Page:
From Past to Present

Modern Construction Materials

When the subject of construction materials is raised, traditional products immediately come to mind. Many raw materials, like wood and stone, have been used in building for thousands of years, and remain popular today for a number of reasons ranging from necessity to cost, convenience, and availability…
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Times change, and many of the resources we took for granted, such as forests which covered considerable land masses a century ago, are quickly disappearing, making quality wood used for construction harder to obtain. Other time-tested materials, such as concrete – a mixture of cement, water, and coarse aggregates – have contained everything from horse hair to blood and volcanic rock and ash over the centuries.

Like any building material, wood, stone and concrete have their advantages and disadvantages. While still relatively cheap, wood is prone to insect activities, rot, fire, and shifting over time, leaving what were once perfectly level floors and doorways distorted. Concrete, highly durable, is still vulnerable to moisture, especially in colder climates where salt is used in winter, which melts and seeps into concrete floors and can cause putting, cracking, flaking, and chips, and can corrode rebar, causing further damage.

Innovations in concrete
To keep up with demand from the construction sector, new products continue to be created which are lighter, more durable, more cost-effective, longer-lasting, and often easier to use. As buildings from high-rise apartments to industrial and manufacturing facilities grow larger, the need for durable materials increases. In the concrete sector, these materials include a wide range of products, including Self-Compacting Concrete (SCC), High-Performance Concrete (HPC), Ultra-High Performance Concrete (UHPC), Durable Concrete, and others. Representing one of the major costs associated with construction, concrete must be exceptionally durable and structurally sound, otherwise buildings and infrastructure such as bridges will require costly repairs.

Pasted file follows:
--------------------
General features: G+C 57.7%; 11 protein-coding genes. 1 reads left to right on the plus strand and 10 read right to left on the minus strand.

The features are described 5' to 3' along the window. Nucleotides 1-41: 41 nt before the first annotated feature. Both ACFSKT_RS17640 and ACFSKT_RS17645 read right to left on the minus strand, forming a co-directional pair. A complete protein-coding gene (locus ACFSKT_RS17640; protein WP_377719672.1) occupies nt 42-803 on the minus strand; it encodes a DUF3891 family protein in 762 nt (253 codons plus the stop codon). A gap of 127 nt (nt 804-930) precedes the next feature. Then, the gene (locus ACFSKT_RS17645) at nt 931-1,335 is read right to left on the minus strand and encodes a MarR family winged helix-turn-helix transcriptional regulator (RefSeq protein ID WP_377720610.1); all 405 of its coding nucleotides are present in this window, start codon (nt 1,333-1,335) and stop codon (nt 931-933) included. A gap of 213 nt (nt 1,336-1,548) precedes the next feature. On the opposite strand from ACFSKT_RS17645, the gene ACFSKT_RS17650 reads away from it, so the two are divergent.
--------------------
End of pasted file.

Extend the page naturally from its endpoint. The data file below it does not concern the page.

Products such as Ultra-High Performance Concrete have extremely high durability, with flexural strengths up to 7,000 pounds per square inch (PSI), and compressive strengths of up to 29,000 psi. Used on structures including concrete train station canopies and bridges, UHPC’s properties and flexibility enable it to accommodate architectural designs such as large curved spaces, while remaining extremely durable against corrosion and even impact, resulting in a significantly increased lifespan and less maintenance.

Other concrete products, such as Self-Compacting Concrete – also known as Self-Consolidating Concrete – are extremely fluid, do not require tamping or vibration following pouring, and are nearly self-levelling. As a result, SCC, when compared to standard concrete, requires less labour. Originating in Japan in the mid-eighties, SCC is credited with helping the world of architecture because it conforms to unusual shapes, and is now widely used worldwide.

Like concrete, steel remains widely used in the construction industry, due to its structural strength and flexibility. Depending on the size and scope of the project, hot rolled steel is used more frequently for large infrastructure works, while cold formed steel is widely used for residential and other smaller jobs. Unlike wood, steel is insect and rodent-proof, recyclable, and does not combust.

Inside, looking out
Just as there have been numerous developments with the internal structures of buildings, new products have made their way onto building exteriors. Widely known as Exterior Insulation and Finish Systems (EIFS), these systems serve a number of practical and aesthetic purposes. Non-load bearing, these exterior wall cladding systems – sometimes referred to as External Thermal Insulation Cladding Systems (ETICS) – consist of insulation board attached to substrates with strong adhesives or mechanics. First used in Germany to reface damaged masonry walls following the Second World War, and entering the American marketplace in the sixties for commercial structures, EIFS’s have steadily evolved, becoming lighter, more durable, and increasingly efficient.